This entry is part 2 of 3 in the series Project Press-Up

On a flight back from training in Egypt last September Instructors Anna Wallen and Sharon Ngo were seated together. “What are your press-ups like?” “Could be better – even after years of trying – blame it on my embonpoint*. You’re an engineer – what can we do about it?” “Pencils and papers to the ready – ” So after numerous stick figures, excuses, experiments, and research, here is Anna’s Project Press-Up report, Part One.

“Done properly, press-ups are one of the simplest and most beneficial exercises there are to improve your Kung Fu and general fitness. However, as in all training, it can be difficult to get the movement exactly right. Many of us can find developing the correct muscles for press-ups problematic. This article focuses on what a press-up entails, what the common problems are and how best to correct them and build up your physique. Read More

This entry is part 3 of 3 in the series Project Press-Up

There’s no shame in not being able to do a correct press-up (Really? – Yes). You’d be surprised how many otherwise strong people struggle to do press-ups, for the simple reason that they haven’t trained them properly before. Luckily, there’s a solution to this problem: start where you are now, and get better by practising regularly. In other words – Train!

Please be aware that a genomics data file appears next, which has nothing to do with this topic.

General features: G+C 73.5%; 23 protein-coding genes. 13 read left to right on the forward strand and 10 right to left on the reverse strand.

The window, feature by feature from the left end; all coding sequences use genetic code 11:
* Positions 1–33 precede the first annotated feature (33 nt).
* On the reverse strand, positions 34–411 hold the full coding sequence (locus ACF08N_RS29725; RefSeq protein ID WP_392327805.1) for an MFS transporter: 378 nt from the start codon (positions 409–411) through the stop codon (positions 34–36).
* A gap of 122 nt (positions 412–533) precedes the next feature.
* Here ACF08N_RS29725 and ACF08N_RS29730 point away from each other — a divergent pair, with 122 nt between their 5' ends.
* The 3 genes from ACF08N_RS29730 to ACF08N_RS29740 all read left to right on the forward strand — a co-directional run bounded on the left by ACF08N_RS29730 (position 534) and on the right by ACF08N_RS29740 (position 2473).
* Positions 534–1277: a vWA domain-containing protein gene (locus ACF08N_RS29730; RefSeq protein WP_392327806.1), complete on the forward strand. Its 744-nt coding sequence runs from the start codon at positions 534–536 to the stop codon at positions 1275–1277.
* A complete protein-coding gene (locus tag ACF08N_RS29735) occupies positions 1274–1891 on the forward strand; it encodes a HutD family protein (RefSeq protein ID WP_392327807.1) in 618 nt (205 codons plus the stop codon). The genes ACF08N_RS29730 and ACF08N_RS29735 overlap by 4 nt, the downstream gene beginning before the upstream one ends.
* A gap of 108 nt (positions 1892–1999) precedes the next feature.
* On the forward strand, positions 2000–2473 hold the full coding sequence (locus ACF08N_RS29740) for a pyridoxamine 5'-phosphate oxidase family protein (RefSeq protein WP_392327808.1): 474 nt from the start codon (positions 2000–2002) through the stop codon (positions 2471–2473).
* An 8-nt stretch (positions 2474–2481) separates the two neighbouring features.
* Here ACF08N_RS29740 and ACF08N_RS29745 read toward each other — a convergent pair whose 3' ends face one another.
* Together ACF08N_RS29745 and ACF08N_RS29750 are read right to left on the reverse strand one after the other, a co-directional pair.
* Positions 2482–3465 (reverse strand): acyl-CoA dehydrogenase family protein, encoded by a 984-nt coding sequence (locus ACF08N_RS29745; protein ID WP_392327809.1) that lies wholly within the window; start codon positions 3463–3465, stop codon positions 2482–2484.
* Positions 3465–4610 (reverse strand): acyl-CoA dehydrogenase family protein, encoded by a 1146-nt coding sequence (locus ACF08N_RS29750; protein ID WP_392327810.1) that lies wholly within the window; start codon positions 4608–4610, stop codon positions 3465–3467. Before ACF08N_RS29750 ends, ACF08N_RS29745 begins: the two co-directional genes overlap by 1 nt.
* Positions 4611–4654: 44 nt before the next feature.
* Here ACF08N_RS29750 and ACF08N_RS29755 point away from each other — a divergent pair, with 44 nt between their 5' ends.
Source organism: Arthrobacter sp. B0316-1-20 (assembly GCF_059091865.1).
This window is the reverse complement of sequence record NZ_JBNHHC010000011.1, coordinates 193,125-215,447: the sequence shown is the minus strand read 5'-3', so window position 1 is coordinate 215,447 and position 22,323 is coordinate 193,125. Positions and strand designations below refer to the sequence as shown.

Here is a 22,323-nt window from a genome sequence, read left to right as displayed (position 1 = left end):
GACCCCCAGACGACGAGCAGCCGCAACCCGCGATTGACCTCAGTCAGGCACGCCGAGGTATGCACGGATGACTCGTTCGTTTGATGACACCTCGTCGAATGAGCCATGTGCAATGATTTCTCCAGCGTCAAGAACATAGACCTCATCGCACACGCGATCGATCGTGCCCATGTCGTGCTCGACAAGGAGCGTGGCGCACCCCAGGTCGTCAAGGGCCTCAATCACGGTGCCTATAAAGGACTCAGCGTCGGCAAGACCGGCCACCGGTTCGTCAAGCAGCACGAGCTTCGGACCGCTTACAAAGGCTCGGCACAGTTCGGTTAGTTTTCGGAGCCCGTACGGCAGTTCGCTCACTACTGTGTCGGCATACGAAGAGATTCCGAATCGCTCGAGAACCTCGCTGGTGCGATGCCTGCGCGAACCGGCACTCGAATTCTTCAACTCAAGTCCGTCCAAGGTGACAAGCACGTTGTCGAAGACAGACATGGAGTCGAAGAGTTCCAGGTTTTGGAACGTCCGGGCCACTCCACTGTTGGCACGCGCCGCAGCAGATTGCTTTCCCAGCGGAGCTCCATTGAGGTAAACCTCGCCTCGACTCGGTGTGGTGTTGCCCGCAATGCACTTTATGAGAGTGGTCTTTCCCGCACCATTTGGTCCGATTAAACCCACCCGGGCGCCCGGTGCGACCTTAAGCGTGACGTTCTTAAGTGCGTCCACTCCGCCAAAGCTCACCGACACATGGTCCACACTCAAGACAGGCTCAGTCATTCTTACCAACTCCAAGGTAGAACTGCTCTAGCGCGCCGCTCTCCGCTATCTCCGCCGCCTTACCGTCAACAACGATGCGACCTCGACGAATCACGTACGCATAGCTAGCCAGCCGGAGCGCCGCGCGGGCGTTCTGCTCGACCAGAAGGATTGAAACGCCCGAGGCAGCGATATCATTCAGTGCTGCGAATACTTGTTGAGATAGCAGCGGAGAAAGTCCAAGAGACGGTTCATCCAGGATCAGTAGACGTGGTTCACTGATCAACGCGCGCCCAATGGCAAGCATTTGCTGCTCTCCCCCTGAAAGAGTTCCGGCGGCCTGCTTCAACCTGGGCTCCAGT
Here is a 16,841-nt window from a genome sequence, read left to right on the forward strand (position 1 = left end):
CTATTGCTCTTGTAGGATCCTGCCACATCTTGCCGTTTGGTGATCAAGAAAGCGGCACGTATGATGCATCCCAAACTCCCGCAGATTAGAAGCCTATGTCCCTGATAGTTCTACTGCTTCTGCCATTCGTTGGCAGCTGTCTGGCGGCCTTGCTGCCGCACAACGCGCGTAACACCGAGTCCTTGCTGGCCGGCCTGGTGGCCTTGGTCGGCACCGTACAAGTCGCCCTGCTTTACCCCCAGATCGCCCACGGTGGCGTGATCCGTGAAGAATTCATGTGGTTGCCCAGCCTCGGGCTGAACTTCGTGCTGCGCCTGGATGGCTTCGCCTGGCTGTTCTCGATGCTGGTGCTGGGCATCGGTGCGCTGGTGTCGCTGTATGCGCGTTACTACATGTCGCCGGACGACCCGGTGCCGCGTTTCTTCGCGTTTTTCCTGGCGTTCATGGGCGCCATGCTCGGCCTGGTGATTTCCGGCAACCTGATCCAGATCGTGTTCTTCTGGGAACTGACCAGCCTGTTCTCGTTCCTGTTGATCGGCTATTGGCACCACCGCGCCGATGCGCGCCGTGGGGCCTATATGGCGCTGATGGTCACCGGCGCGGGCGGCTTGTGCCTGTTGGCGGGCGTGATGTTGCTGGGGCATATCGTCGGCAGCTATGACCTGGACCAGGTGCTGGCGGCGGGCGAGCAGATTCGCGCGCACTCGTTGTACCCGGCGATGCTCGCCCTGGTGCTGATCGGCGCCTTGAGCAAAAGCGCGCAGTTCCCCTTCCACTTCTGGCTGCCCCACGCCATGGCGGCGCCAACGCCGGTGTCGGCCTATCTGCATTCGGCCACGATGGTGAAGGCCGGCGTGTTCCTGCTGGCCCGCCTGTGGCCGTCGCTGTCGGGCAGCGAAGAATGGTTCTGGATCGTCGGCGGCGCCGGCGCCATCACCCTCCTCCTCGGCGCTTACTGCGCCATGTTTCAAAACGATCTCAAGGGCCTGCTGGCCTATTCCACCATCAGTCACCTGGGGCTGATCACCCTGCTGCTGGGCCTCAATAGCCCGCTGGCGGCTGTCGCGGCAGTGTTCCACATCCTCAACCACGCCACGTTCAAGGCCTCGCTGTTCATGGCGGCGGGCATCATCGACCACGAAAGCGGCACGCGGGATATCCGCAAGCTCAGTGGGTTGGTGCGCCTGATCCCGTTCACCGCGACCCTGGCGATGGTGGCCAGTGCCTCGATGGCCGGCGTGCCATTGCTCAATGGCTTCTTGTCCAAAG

Earlier in 2018 Instructor Anna Wallen cast an engineer’s eye over the problems people have with press-ups. Her findings and suggested techniques were set out in two posts on what became Project Press-Up.

Not satisfied with just telling you all what to do, Instructor Anna now invites you to a press-up training challenge. The purpose of the challenge is for members who are interested to see how much they can improve their press-ups over a period of time by working all the elements of the press-up, and improving their technique and strength.

The Challenges:

Read More

This entry is part 4 of 3 in the series Project Press-Up

Instructor Anna Wallen continues this popular subject with Part 2 of Project Press-up. Now that you know what “embonpoint” means (see Part 1 if unsure) Anna will explain the impact of weight distribution on press-up technique and power. Whilst both men and women can be equally strong and proficient at press-ups women face particular challenges based on their physiology.  Knowing why is not enough, so Anna will also explore what to do about it.

Building up to full press-ups

“I can’t count the number of web videos with buff young hunks helpfully telling me to practise knee press-ups so I can build up to full ones.

I’m a research engineer. I did a quick calculation (it’s what engineers do): knee press-ups require my arms to lift 40% of my bodyweight (not counting the helpful seesaw counterweight of my lower legs, which reduces the work by my arms further). Full press-ups lift 55%. Ten kilos is quite a load to add to my arms in one go, and that’s not counting how much more my core suddenly has to work when I go straight. Read More